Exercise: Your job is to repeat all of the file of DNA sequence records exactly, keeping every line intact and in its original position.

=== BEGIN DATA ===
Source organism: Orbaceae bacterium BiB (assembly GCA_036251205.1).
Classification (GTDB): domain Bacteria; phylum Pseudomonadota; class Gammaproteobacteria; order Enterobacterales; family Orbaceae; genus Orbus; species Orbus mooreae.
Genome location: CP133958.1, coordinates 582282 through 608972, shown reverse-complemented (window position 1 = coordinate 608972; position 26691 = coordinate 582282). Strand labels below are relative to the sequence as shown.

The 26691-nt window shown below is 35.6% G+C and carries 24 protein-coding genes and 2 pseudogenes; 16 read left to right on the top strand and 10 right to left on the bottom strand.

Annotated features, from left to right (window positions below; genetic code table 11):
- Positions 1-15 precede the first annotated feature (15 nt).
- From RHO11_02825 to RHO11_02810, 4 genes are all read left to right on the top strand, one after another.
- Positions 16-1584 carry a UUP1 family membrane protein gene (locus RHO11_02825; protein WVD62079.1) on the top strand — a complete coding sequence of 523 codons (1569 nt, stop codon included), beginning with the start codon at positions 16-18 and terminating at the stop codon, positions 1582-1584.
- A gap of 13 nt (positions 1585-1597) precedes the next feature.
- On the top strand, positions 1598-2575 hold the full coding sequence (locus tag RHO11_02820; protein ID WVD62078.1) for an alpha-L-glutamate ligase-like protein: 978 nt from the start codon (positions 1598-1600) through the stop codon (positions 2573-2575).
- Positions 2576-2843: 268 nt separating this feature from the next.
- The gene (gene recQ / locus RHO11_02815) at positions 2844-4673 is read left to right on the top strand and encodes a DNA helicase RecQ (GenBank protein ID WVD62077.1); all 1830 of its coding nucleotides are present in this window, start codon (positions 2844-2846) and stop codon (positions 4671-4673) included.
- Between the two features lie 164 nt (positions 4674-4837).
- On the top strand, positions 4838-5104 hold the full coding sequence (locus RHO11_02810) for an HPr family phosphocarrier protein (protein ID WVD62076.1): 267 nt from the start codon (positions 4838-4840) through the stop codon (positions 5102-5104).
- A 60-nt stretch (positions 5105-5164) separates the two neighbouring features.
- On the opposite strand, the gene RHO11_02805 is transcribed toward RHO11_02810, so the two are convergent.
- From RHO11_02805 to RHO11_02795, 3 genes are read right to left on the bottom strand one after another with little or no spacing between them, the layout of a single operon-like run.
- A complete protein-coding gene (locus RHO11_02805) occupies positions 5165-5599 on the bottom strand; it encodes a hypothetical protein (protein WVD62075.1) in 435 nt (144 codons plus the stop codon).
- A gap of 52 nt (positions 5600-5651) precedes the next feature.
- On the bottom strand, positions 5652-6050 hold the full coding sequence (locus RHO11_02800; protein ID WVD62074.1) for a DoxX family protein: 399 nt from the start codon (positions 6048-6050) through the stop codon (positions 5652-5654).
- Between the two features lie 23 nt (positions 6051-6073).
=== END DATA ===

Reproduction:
Source organism: Orbaceae bacterium BiB (assembly GCA_036251205.1).
Classification (GTDB): domain Bacteria; phylum Pseudomonadota; class Gammaproteobacteria; order Enterobacterales; family Orbaceae; genus Orbus; species Orbus mooreae.
Genome location: CP133958.1, coordinates 582282 through 608972, shown reverse-complemented (window position 1 = coordinate 608972; position 26691 = coordinate 582282). Strand labels below are relative to the sequence as shown.

The 26691-nt window shown below is 35.6% G+C and carries 24 protein-coding genes and 2 pseudogenes; 16 read left to right on the top strand and 10 right to left on the bottom strand.

Annotated features, from left to right (window positions below; genetic code table 11):
- Positions 1-15 precede the first annotated feature (15 nt).
- From RHO11_02825 to RHO11_02810, 4 genes are all read left to right on the top strand, one after another.
- Positions 16-1584 carry a UUP1 family membrane protein gene (locus RHO11_02825; protein WVD62079.1) on the top strand — a complete coding sequence of 523 codons (1569 nt, stop codon included), beginning with the start codon at positions 16-18 and terminating at the stop codon, positions 1582-1584.
- A gap of 13 nt (positions 1585-1597) precedes the next feature.
- On the top strand, positions 1598-2575 hold the full coding sequence (locus tag RHO11_02820; protein ID WVD62078.1) for an alpha-L-glutamate ligase-like protein: 978 nt from the start codon (positions 1598-1600) through the stop codon (positions 2573-2575).
- Positions 2576-2843: 268 nt separating this feature from the next.
- The gene (gene recQ / locus RHO11_02815) at positions 2844-4673 is read left to right on the top strand and encodes a DNA helicase RecQ (GenBank protein ID WVD62077.1); all 1830 of its coding nucleotides are present in this window, start codon (positions 2844-2846) and stop codon (positions 4671-4673) included.
- Between the two features lie 164 nt (positions 4674-4837).
- On the top strand, positions 4838-5104 hold the full coding sequence (locus RHO11_02810) for an HPr family phosphocarrier protein (protein ID WVD62076.1): 267 nt from the start codon (positions 4838-4840) through the stop codon (positions 5102-5104).
- A 60-nt stretch (positions 5105-5164) separates the two neighbouring features.
- On the opposite strand, the gene RHO11_02805 is transcribed toward RHO11_02810, so the two are convergent.
- From RHO11_02805 to RHO11_02795, 3 genes are read right to left on the bottom strand one after another with little or no spacing between them, the layout of a single operon-like run.
- A complete protein-coding gene (locus RHO11_02805) occupies positions 5165-5599 on the bottom strand; it encodes a hypothetical protein (protein WVD62075.1) in 435 nt (144 codons plus the stop codon).
- A gap of 52 nt (positions 5600-5651) precedes the next feature.
- On the bottom strand, positions 5652-6050 hold the full coding sequence (locus RHO11_02800; protein ID WVD62074.1) for a DoxX family protein: 399 nt from the start codon (positions 6048-6050) through the stop codon (positions 5652-5654).
- Between the two features lie 23 nt (positions 6051-6073).